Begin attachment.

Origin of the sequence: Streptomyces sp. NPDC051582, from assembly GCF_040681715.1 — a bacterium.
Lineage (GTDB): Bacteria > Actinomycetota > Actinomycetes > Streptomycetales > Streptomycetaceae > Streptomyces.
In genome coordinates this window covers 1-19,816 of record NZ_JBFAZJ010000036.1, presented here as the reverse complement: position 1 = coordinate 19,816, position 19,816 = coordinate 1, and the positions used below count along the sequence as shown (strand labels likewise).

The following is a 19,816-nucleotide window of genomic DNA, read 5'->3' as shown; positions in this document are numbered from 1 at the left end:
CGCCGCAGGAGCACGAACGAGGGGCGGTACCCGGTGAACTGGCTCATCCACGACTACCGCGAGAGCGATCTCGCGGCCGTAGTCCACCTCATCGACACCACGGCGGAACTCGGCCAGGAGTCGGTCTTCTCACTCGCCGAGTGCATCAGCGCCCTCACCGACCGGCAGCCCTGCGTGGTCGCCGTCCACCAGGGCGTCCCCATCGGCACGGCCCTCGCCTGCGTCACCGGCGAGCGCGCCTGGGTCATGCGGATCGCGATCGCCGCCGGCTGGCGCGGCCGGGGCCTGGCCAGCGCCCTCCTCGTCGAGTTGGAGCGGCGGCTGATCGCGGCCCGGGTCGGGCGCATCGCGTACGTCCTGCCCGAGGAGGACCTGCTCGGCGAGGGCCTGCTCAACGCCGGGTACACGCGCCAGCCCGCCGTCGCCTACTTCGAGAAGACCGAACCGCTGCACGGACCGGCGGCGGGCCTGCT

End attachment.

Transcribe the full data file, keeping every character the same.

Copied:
Origin of the sequence: Streptomyces sp. NPDC051582, from assembly GCF_040681715.1 — a bacterium.
Lineage (GTDB): Bacteria > Actinomycetota > Actinomycetes > Streptomycetales > Streptomycetaceae > Streptomyces.
In genome coordinates this window covers 1-19,816 of record NZ_JBFAZJ010000036.1, presented here as the reverse complement: position 1 = coordinate 19,816, position 19,816 = coordinate 1, and the positions used below count along the sequence as shown (strand labels likewise).

The following is a 19,816-nucleotide window of genomic DNA, read 5'->3' as shown; positions in this document are numbered from 1 at the left end:
CGCCGCAGGAGCACGAACGAGGGGCGGTACCCGGTGAACTGGCTCATCCACGACTACCGCGAGAGCGATCTCGCGGCCGTAGTCCACCTCATCGACACCACGGCGGAACTCGGCCAGGAGTCGGTCTTCTCACTCGCCGAGTGCATCAGCGCCCTCACCGACCGGCAGCCCTGCGTGGTCGCCGTCCACCAGGGCGTCCCCATCGGCACGGCCCTCGCCTGCGTCACCGGCGAGCGCGCCTGGGTCATGCGGATCGCGATCGCCGCCGGCTGGCGCGGCCGGGGCCTGGCCAGCGCCCTCCTCGTCGAGTTGGAGCGGCGGCTGATCGCGGCCCGGGTCGGGCGCATCGCGTACGTCCTGCCCGAGGAGGACCTGCTCGGCGAGGGCCTGCTCAACGCCGGGTACACGCGCCAGCCCGCCGTCGCCTACTTCGAGAAGACCGAACCGCTGCACGGACCGGCGGCGGGCCTGCT